And so I am beyond touched to hear that for this student, my style made a significant difference.  For her, for her family, for her community.  For her world.
I am proud and humbled at the same time.
I was able to complete the day.  I packed the car with things I will purge over the summer.  I took a ride on my friend's Vespa.  (We cracked up.  Two grandmas on a scooter taking an adventure around the block.  There was a police car at the stop sign and a fire engine at the lighted intersection.   On the ready!)  After school was a visit with my mom, and a comfort stop at the Michael's.
On the way out of the craft store I walked into one of the most stunning sunsets I've ever seen.  I didn't want to leave it, but had left my glasses at home and needed to beat it home before full dark.


And was delighted to find that the sunset was still fired up when I got there.

This may be my last summer break.

I think it's starting off just fine.

Thursday, June 09, 2016


Why, yes.

I'm bummed that my favorite poem - "Whistle" - by IN-Q has been pulled.  It was the first I'd heard him.  Before he got huge.  But this recent one is lovely.

 When I went looking for "Whistle" to try to post it back here, I found this one.

I think Adam has fallen in love. 

Wednesday, June 08, 2016

Butterfly Kisses.

Another Life Lesson.

One of my goals is to learn to stop wallowing.  Yesterday's post was me wallowing in some disappointments.  Happily, it is difficult for me to get too deeply into them anymore.  I whined for a while, then posted the whine here, then interacted on facebook for a while, then gave up and went into the Happy Room to stitch.  Then I got cleaned up and went to bed.  (There were no brownies.)

And got up this morning to find that one of the Monarchs had emerged.  I gathered him up and took him out to the duranta.  The blue flowers are favorite nectaring flowers of the butterflies and bees and I like to release the Monarchs there so they can get a sip if they need it before taking off.

He immediately left the flower and flew back to me, clinging to my chest.  I assured him he would not be happy there, plucked him gently free and returned him to the flowers.  This time he left the flowers, then fluttered around my face for a second before attaching himself to my lower lip.  He stayed there for several seconds before I lifted him back to the flowers.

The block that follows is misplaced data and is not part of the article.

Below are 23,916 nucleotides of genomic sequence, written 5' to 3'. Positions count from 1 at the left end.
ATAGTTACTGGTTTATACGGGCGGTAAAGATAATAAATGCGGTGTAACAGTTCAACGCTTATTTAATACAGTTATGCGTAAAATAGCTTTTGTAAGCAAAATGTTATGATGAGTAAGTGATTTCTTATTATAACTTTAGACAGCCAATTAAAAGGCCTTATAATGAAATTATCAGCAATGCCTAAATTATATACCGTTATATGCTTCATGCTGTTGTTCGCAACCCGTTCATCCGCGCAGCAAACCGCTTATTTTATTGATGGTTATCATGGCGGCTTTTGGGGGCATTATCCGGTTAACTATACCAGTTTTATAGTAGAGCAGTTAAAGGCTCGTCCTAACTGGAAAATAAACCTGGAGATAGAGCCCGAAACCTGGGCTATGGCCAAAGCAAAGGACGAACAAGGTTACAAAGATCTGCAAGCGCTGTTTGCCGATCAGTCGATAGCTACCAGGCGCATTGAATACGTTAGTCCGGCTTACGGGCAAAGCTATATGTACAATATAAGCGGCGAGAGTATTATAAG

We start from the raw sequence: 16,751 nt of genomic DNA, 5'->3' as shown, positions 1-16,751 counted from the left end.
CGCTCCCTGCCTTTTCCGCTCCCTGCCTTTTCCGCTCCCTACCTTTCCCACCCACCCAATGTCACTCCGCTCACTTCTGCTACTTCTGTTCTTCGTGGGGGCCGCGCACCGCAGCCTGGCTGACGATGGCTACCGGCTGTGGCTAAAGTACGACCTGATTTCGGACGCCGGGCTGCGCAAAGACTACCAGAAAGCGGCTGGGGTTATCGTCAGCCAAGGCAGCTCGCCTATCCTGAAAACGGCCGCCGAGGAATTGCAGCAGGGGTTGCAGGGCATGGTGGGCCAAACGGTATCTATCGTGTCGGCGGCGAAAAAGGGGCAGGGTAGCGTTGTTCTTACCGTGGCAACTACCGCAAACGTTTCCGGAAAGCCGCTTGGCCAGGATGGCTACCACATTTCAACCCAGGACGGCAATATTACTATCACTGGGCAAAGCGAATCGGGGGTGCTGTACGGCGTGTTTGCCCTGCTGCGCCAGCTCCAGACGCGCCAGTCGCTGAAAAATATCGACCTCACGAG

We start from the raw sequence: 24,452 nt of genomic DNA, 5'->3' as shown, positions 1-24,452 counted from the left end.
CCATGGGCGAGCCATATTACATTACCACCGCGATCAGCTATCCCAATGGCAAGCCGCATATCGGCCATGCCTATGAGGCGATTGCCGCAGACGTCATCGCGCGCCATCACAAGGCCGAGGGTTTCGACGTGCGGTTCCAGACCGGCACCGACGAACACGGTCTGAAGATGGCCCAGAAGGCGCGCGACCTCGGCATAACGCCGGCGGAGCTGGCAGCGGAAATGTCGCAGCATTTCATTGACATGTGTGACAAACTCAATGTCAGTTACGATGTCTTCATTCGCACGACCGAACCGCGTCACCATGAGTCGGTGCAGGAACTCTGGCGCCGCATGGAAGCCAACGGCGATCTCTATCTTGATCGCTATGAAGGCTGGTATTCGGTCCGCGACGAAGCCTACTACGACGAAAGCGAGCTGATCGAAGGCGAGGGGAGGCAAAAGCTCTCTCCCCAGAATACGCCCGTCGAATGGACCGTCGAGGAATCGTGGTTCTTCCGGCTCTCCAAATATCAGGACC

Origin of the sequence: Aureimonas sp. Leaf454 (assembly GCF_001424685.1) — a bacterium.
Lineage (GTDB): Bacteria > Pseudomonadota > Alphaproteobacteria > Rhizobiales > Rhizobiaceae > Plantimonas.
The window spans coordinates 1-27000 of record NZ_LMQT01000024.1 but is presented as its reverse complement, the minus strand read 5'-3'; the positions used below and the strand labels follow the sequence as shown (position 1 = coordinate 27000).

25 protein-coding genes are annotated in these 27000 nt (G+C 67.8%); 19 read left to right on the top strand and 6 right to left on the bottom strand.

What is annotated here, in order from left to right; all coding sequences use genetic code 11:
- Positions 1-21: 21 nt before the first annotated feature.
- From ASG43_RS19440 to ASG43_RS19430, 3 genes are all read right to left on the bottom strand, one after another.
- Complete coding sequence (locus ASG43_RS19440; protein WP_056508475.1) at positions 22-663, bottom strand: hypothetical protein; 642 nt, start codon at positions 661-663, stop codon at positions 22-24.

Note to self:  butterfly kisses feel different when delivered by a real butterfly.

Then I headed for work.  It was the last day that I would spend in the classroom with my eighth graders.  I did some purging in preparation for closing the classroom for the summer.  At the beginning of my third period class, a small mob entered the classroom with a gift for me.

I can hardly stand it.  I was not able to not shed a happy tear.  Or maybe two.  The whole group was boys, and I didn't want to embarrass them so I got myself under control.

It's a chair.  They made me a chair.  With their own hands.  Using nothing but hand tools.

One of my colleagues did an elective this year called Contemporary Issues.  It was a year-long class and he knew there was no way they would last a whole year on the online news assignments, so he (another history teacher) developed a research topic that would culminate in a Contemporary Issue.

The history of production.

The kids first had to go collect rocks and sticks and other natural materials to create tools like the cavemen did.  For the second step they had to carve something out of a block of plaster using only plastic spoons and metal files.  This represented the Artisan period.   For the third stage they were allowed to use hand tools like saws and miter boxes and screwdrivers to make these chairs.  Finally they were to design something that would be produced on a 3-D printer.

And then a handful of lucky teachers were awarded a completed chair.  Their teacher told me later that they made all the choices; all he did was provide supplies and instruction.  They even picked a piece of  adorable princess fabric for the seat.  Which, they pointed out "is soft."